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Comparison of the Ogura 100 Poems by 100 Poets, Part II: No. 92, Lady Sanuki

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Utagawa Kunisada (aka Toyokuni III), Japanese, (1786–1864)
Comparison of the Ogura 100 Poems by 100 Poets, Part II: No. 92, Lady Sanuki, c. 1847
Ink on paper
13 3/8 in. x 8 5/8 in. (33.97 cm x 21.91 cm)

Object Type: Print
Technique: Wood-block Printing
Period: Edo (Japan, 1615-1868)
Credit Line: Purchased with funds from the Aoki Endowment for Japanese Arts and Cultures
Accession Number: 2010.1.28

Alternate Title: Ogura Nazorae Hyakunin Isshu, Part II: No. 92, Nijo-in no Sanuki

Signed: "oju Toyokuni ga" (By request, drawn by Toyokuni) within yellow Toshidama cartouche with red fill.

Carver seal: "Carved by [Horiko] Fusajiro" in yellow rectangle cartouche in lower left.

Censor seals: "Mera" and "Murata"

Object Description
Vertical color woodblock print from the series "Comparison of the Ogura 100 Poems by 100 Poets" (Ogura nazorae hyakunin isshu). Of the one hundred prints in the series, Hiroshige designed 35, Kuniyoshi designed 51, and Kunisada designed 14. The main register of each print features a scene from a kabuki play; a black and white fan-shaped cartouche above features an imaginary portrait of the poet and the corresponding poem. In the upper left, popular writer Ryukatei Tanekazu (1807-58) provided commentary.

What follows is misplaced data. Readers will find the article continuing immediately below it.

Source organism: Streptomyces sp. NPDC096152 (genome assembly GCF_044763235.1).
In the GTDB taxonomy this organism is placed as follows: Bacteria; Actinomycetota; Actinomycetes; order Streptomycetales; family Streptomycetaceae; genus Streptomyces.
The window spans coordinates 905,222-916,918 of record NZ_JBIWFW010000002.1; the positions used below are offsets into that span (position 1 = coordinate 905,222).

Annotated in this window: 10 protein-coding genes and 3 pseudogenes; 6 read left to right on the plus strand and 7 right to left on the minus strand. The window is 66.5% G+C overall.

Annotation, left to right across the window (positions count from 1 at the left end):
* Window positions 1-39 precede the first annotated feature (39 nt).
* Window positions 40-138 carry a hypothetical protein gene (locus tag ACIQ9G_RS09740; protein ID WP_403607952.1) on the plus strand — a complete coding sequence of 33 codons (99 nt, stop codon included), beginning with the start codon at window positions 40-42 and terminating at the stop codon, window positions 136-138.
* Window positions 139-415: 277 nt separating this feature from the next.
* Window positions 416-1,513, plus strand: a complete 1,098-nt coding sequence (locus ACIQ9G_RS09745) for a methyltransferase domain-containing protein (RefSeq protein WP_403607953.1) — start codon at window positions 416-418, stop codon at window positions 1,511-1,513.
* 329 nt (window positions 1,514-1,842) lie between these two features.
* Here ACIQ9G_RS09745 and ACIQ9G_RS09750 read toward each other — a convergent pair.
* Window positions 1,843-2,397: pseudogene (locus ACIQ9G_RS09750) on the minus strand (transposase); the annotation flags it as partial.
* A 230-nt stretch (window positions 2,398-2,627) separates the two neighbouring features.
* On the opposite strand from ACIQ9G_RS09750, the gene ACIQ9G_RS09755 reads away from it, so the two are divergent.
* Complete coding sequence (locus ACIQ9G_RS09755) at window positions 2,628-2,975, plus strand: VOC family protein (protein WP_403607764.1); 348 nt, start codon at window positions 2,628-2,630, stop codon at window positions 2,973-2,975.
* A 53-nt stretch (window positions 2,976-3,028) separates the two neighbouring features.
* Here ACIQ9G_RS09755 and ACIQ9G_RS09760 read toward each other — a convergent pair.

Poem by Nijo-in no Sanuki (c. 1141-1217) (Lady Sanuki in attendance to the Retired Emperor Nijo):

Waga sode ha
shihohi ni mienu
oki no ishi no
hito koso shirane
kahaku ma mo nashi

My sleeves are like
the rock in the offing that
can't be seen even at low tide:
unknown to anyone,
there's not a moment they are dry.

Commentary by Tanekazu: "Yazama who, rather than a powdery snowstorm, has pulverized his own body to dust by exerting himself to his utmost–due to his loyalty–disguises himself as an outcast. And O-Rie, more upright than pines in snow–due to her chastity–has become a streetwalker [tsuji-gimi]. Since his rags are superior to brocade, she is not ashamed of her gaudiness. Ah! To be this man and have such a wife!"

Scene from kabuki play "Kanadehon chushingura" (Treasury of the Forty-Seven Loyal Retainers):
Yazama Jutaro, one of the forty-seven ronin, is on his way to avenge his master's death and has hidden several swords within a bundle of hay. Unexpectedly, he encounters his wife, O-Rie, who has become a common prostitute to support her in-laws.

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